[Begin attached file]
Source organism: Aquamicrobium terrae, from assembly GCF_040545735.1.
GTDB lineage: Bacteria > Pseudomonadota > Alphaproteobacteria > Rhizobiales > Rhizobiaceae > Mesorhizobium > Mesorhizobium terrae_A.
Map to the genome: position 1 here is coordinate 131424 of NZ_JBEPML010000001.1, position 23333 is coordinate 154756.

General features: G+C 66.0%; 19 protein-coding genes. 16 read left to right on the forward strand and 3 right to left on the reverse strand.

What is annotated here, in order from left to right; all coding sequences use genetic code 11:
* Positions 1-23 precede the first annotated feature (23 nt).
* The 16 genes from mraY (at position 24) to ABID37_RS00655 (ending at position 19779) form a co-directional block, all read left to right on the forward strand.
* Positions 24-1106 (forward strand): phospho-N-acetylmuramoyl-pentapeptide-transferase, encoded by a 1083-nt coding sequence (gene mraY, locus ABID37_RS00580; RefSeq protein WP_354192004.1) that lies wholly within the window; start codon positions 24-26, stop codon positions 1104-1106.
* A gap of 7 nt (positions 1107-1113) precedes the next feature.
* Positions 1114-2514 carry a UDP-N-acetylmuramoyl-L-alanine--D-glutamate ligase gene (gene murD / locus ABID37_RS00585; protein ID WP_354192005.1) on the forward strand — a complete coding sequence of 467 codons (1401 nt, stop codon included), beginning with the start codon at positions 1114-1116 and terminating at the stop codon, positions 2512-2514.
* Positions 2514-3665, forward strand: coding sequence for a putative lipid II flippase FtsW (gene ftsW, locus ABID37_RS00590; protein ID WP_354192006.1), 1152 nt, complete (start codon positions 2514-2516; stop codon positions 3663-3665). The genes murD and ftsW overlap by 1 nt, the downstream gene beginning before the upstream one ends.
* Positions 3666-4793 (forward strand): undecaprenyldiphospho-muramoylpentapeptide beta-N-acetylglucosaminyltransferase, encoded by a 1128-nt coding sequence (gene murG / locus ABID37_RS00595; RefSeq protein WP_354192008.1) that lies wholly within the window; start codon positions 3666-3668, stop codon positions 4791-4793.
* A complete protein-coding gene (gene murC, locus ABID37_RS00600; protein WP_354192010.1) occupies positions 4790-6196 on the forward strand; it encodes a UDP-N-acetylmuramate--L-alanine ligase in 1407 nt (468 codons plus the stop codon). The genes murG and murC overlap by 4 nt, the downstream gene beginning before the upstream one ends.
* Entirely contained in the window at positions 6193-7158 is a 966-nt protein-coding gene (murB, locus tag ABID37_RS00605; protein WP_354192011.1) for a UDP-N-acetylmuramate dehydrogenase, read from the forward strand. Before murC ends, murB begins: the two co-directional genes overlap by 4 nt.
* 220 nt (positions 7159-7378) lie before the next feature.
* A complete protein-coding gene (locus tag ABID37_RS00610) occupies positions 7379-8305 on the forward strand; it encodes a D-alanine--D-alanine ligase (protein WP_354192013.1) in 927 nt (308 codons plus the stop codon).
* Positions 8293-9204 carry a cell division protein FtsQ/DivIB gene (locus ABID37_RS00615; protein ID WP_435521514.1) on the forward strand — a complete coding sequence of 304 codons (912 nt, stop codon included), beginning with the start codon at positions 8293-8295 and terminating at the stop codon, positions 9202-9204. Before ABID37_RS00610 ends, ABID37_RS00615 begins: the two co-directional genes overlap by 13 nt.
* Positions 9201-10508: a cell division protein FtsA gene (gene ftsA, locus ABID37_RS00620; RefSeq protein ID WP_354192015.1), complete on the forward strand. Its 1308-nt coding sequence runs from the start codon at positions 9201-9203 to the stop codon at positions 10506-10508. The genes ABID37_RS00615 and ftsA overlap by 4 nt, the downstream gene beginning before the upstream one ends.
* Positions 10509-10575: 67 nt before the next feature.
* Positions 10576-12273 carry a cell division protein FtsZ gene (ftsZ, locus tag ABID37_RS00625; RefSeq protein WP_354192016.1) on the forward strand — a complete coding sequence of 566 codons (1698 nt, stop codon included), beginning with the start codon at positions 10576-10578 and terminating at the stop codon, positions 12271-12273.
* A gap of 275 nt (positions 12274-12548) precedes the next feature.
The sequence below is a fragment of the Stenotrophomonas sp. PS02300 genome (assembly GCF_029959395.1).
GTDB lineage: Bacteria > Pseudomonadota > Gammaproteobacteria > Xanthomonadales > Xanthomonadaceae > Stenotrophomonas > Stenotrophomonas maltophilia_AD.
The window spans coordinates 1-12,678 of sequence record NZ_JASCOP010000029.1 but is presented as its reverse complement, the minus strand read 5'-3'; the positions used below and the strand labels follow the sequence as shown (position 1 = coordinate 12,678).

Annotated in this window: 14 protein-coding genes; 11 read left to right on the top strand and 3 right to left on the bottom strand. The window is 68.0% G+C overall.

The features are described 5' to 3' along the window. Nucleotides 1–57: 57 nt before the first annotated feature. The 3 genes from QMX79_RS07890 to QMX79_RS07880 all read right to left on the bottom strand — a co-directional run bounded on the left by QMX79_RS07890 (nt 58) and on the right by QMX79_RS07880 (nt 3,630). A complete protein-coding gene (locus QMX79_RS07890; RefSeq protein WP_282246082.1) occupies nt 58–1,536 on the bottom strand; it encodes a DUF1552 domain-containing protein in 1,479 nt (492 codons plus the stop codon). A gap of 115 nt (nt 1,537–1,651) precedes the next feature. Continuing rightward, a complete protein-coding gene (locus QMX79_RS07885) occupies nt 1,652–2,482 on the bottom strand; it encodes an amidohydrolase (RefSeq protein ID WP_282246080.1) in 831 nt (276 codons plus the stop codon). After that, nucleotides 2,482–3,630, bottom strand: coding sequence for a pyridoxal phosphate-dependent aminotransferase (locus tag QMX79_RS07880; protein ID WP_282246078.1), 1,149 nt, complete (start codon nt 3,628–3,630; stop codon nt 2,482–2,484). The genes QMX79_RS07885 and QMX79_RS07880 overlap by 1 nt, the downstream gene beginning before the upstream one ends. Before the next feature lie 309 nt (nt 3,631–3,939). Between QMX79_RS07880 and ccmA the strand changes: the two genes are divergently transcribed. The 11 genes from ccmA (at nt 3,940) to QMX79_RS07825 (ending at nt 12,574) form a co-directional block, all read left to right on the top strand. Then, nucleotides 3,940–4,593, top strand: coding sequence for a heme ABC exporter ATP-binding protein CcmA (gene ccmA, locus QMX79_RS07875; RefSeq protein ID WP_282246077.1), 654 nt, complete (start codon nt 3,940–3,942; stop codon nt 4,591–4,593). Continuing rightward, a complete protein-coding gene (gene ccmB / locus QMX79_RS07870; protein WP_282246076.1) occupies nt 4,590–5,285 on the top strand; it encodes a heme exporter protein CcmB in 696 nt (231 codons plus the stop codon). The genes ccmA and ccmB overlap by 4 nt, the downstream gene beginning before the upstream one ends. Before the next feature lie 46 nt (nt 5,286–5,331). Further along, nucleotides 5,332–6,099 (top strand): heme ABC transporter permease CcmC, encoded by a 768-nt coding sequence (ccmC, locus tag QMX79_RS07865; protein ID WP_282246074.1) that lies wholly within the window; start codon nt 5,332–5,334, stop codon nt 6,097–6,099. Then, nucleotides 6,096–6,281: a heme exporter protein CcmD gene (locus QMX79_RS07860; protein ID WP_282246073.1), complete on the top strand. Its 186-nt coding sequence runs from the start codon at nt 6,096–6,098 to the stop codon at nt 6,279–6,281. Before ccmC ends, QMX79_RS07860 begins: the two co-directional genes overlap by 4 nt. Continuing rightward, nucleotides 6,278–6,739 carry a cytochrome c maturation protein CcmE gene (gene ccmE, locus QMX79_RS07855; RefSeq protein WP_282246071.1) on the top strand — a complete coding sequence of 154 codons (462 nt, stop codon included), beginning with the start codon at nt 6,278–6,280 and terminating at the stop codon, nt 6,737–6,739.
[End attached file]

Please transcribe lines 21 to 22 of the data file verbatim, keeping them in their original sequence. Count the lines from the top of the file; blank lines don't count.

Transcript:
* A gap of 275 nt (positions 12274-12548) precedes the next feature.
The sequence below is a fragment of the Stenotrophomonas sp. PS02300 genome (assembly GCF_029959395.1).